The Flash Wolves have been tearing up the Mid-Season Invitational since their entry in the Play-In Knockout stage. They shut down Gambit Esports in a 3-0 fashion, continuing their domination over each Wildcard team they faced. However, coming into the tournament, many analysts were not hot on Flash Wolves. Analysts cited the loss of their star Jungler, Hung “Karsa” Hau-Hsuan, and Coach Chou “Steak” Lu-Hsi as well as the declining talent in the League of Legends Master Series. This has been seen as being a detriment to Flash Wolves coming into the tournament.

Day One: Impress

The first game that Flash Wolves played outside of the Play-Ins was against fellow Knockout Stage winners, EVOS Esports. As the Vietnam representatives were cut down by Flash Wolves in an almost perfect game. People then began to notice that maybe Flash Wolves weren’t just the Wildcard killers, but instead contenders.

Flash Wolves’ next game would come in the form of a win against crowd favorite Fnatic, with a less clean but not any less convincing win. The game was hard fought on Fnatic’s side, with the potential for them to turn it around at any moment. Flash Wolves earned the win and started off the tournament 2-0. 

Day Two: Narrative

Flash Wolves dominated versus Team Liquid, with a different style than what they had shown earlier in the tournament. They put their Mid-Laner Huang “Maple” Yi-Tang on a supportive, tanky frontliner in Galio. They then allowed the rookie Jungler, Kim “Moojin” Moo-Jin, to carry and play Graves. Moojin systematically ripped apart Team Liquid. He ended the game with a 66.7% kill percentage, complete neutral objective control, and four kills to his name.

Contrary to analyst beliefs, Flash Wolves’ game against Royal Never Give Up was not as one sided as they argued it would be. Many of the analysts, in particular, Chris “PapaSmithy” Smith, stated that he did not believe that Flash Wolves AD Carry Lu “Betty” Yu-Hung could stand up to RNG’s AD Carry Jian “Uzi” Zi-Hao. However, Betty stepped up in the lowest kill game so far this tournament with his double “Tear of the Goddess” Ezreal build accompanied by the Teleport Summoner Spell and the Kleptomancy Keystone. (More on this build in an article by Christian Huang here: https://armchairallamericans.com/breaking-down-pray/)

Day Three: Dragon-Slayers

The first game Flash Wolves played on day three was thought to be a preview of the tournament finals. Kingzone Dragon X, being the representatives from dominant Korea and the pre-tournament favorites, were in contention for first place with Flash Wolves. A last pick Yasuo for the rookie Top-Laner Su “Hanabi” Chia-Hsiang, turns the expected outcome of the game on its head. First tower for Hanabi unlocked his lane and opened him up to split the map against the teamfight reliant Kingzone composition. Key ultimate usage by Hanabi in a teamfight 25 minutes into the game allowed Flash Wolves to secure the Infernal Drake as well as the Baron to crack Kingzone’s base wide open.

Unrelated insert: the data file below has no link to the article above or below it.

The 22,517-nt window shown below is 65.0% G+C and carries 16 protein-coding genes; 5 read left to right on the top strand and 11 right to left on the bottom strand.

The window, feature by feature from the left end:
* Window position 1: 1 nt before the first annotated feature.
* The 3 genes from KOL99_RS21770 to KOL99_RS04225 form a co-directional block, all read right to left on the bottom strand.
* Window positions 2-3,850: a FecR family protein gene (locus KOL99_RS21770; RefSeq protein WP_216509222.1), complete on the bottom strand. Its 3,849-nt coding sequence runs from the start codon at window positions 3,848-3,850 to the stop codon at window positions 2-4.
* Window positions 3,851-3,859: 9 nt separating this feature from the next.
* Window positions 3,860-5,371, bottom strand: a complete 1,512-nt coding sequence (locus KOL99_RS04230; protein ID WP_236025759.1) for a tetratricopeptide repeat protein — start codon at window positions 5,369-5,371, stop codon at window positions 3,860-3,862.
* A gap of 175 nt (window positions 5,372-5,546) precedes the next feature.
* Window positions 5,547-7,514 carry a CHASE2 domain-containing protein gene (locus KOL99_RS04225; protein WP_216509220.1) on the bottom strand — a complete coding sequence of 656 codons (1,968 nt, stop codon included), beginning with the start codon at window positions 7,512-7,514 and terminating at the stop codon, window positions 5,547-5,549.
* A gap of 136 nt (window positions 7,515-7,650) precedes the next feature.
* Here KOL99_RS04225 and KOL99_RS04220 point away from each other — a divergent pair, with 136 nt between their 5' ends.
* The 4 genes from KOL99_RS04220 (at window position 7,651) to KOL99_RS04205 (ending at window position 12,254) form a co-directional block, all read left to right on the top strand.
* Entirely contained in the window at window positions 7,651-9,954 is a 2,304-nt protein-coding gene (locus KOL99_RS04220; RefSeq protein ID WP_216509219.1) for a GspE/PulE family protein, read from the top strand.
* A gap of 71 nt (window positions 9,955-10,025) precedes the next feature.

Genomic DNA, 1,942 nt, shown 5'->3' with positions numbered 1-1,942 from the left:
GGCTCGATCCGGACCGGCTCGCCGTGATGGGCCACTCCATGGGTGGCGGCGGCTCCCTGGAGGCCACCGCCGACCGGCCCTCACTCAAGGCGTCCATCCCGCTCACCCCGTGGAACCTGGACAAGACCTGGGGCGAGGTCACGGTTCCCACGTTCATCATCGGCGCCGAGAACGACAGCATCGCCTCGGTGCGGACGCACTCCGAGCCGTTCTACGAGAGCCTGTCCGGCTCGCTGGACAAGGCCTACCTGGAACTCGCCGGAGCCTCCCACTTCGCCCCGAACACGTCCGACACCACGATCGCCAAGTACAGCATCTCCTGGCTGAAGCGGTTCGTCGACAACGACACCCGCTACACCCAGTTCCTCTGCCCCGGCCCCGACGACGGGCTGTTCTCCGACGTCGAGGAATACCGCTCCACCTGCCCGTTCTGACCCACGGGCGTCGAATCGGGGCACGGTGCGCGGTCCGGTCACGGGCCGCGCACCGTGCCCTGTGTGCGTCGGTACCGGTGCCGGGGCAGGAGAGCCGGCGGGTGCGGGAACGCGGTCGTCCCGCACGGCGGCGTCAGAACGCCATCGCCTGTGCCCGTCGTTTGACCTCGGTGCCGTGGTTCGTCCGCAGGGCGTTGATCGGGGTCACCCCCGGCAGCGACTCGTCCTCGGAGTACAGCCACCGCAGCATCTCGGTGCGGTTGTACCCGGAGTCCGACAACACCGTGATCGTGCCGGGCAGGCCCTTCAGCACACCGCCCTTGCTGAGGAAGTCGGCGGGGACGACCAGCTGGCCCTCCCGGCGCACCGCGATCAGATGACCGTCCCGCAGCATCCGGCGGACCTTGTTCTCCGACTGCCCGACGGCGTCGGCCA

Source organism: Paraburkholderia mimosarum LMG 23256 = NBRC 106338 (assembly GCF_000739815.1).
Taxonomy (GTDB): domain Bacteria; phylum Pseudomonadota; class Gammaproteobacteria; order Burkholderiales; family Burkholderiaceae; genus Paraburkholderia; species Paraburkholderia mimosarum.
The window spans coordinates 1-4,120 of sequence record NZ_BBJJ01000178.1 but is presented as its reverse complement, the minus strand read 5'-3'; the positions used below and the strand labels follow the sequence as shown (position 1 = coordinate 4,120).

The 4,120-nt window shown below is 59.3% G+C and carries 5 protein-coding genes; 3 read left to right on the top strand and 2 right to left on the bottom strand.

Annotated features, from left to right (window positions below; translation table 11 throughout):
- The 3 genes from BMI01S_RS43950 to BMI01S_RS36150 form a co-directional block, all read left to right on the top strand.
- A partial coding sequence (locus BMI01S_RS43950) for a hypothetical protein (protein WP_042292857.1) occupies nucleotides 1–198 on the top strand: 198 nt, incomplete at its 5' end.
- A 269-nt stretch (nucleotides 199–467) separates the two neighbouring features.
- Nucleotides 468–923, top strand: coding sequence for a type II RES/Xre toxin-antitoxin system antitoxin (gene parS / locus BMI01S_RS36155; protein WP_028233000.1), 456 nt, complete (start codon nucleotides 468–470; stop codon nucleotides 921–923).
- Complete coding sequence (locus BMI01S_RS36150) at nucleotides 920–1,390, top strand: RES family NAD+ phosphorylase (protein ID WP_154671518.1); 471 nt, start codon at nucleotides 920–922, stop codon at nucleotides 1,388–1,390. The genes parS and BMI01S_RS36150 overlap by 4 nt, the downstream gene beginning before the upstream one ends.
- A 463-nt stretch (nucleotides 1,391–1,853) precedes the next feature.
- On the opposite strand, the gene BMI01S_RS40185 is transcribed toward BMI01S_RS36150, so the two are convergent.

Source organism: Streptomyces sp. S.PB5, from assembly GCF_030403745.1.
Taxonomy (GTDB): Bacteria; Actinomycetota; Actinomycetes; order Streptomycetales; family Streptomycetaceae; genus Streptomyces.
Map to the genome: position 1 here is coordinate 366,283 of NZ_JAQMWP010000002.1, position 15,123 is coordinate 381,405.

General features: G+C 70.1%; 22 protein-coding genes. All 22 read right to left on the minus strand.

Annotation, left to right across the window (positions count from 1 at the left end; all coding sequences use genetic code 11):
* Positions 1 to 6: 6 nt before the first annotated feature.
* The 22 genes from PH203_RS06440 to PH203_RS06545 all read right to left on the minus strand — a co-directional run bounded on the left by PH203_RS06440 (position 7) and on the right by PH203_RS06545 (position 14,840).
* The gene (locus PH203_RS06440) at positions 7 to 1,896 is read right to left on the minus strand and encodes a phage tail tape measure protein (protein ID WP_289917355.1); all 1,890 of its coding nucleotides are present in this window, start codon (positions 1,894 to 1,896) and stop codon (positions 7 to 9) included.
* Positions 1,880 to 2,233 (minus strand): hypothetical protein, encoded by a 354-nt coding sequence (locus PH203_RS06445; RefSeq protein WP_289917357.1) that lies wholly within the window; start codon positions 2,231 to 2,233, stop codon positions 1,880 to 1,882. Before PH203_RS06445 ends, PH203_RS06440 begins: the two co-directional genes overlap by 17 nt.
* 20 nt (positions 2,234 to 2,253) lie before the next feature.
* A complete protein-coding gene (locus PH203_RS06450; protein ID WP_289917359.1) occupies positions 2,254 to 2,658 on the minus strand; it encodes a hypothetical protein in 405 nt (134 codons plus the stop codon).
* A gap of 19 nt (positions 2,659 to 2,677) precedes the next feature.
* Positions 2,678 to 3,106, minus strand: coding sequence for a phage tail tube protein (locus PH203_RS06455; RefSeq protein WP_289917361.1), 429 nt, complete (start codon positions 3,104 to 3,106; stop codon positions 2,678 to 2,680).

Flash Wolves and EVOS met again on day three. The Flash Wolves looked as strong as ever coming in. However, in game, Flash Wolves got cocky, carelessly diving EVOS when they could have waited with the Baron buff to get the Tier Two Mid-Lane tower. The LMS representatives giving up four kills on members buffed by Baron. The superior teamfight composition that Flash Wolves possessed allowed them to get the win in the end, squashing EVOS in a true five-versus-five scenario, securing Flash Wolves the 6-0 record.

Day Four: Disaster

Surely riding the high of an undefeated run, Flash Wolves came into the fourth day striving to stay undefeated. Their hopes were quickly dashed when they lost to both Fnatic and Royal Never Give Up. Their loss to Fnatic was brought on by the double baron steals out of Fnatic’s Jungler Mads “Broxah” Brock-Pedersen as well as their plays around the top lane, pressuring Hanabi and making him less effective.

After the loss to Fnatic, Flash Wolves were shaken, as could be seen in the way they played their next game versus Royal Never Give Up. RNG won cleanly over Flash Wolves, with Uzi looking on point. As he used arguably his best champion this tournament, Kai’Sa. Flash Wolves could not pick up a single tower or drake, which seemed to indicate a helplessness about them.

RNG was aggressive, coming off a win earlier in the day against Kingzone, and ran right over Flash Wolves. A scrappy fight in the jungle near blue buff right at about eight minutes into the game gave four kills over to Uzi, cementing his lane lead against Betty’s Kog’Maw. The early pressure got to Flash Wolves and from then on they played on the back foot. Not being able to make any more proactive moves for the rest of the game they would lose and ending their first day without any wins.